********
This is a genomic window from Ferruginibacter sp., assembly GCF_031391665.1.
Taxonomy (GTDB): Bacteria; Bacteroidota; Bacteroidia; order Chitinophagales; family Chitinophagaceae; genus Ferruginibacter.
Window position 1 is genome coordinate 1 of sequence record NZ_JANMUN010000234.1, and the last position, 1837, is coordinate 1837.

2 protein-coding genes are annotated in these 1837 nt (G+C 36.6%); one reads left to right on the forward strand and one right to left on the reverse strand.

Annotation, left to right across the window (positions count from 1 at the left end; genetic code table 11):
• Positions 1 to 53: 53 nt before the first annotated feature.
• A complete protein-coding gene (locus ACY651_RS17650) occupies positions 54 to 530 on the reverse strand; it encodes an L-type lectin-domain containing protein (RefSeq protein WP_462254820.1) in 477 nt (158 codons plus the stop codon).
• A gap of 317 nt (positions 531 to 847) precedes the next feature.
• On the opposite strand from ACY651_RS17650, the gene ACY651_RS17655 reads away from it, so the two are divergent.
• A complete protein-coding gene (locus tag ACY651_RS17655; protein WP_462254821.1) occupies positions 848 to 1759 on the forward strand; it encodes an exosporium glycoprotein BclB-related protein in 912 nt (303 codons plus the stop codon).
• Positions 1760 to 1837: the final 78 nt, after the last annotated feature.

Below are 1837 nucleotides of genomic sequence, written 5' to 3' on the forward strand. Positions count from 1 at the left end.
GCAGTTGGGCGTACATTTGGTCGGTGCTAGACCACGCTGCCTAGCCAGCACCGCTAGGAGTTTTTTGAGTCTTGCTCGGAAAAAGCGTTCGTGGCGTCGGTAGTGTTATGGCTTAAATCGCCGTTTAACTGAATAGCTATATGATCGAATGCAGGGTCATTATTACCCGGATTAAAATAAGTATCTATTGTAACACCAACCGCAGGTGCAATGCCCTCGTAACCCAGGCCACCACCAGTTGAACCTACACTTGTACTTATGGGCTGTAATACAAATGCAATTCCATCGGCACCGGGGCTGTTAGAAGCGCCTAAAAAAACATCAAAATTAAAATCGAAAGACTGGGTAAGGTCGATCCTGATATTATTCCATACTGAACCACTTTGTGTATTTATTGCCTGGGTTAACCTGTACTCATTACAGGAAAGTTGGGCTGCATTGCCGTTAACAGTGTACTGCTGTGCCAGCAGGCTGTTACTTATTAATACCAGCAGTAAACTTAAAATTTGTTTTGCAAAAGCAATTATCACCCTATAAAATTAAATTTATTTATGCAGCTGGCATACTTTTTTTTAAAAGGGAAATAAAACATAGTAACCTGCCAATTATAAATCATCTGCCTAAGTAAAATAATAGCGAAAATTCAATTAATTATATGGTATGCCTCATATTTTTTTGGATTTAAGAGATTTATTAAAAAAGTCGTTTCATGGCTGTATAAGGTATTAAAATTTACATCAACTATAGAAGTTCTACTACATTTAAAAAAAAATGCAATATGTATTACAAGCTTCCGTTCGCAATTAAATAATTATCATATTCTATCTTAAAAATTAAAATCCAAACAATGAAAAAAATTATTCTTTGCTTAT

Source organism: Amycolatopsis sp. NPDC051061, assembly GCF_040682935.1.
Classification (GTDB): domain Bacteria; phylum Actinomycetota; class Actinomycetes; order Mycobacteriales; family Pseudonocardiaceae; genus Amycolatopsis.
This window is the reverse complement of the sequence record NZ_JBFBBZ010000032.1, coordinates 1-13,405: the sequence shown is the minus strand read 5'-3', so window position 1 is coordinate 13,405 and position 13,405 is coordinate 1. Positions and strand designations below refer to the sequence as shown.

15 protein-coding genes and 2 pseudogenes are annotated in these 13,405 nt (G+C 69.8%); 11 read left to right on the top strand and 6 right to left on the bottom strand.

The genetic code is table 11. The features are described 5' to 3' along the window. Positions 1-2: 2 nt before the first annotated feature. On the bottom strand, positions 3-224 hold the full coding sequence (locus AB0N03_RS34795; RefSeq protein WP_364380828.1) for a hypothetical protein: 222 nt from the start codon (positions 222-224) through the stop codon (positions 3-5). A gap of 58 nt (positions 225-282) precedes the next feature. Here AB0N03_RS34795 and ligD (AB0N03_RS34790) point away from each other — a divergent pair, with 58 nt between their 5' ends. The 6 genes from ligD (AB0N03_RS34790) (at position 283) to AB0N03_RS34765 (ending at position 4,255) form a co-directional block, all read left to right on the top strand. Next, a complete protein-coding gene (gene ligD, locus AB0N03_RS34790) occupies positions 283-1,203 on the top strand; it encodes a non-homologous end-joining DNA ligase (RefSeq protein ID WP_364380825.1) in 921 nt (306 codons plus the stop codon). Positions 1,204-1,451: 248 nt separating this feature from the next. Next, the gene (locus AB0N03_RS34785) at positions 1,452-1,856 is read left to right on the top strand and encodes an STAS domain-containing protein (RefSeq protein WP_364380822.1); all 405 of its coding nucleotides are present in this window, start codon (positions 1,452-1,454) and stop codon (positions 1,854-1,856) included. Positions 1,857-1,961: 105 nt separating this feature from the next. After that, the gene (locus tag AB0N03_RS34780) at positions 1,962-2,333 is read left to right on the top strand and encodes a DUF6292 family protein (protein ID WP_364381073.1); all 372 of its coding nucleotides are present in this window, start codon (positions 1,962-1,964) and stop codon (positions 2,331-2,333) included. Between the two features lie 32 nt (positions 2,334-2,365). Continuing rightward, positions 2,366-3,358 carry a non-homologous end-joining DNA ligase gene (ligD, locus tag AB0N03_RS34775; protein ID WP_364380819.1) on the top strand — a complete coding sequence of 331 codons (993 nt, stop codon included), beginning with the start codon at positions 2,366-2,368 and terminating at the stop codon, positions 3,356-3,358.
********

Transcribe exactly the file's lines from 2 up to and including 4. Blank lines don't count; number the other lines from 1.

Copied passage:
Taxonomy (GTDB): Bacteria; Bacteroidota; Bacteroidia; order Chitinophagales; family Chitinophagaceae; genus Ferruginibacter.
Window position 1 is genome coordinate 1 of sequence record NZ_JANMUN010000234.1, and the last position, 1837, is coordinate 1837.

2 protein-coding genes are annotated in these 1837 nt (G+C 36.6%); one reads left to right on the forward strand and one right to left on the reverse strand.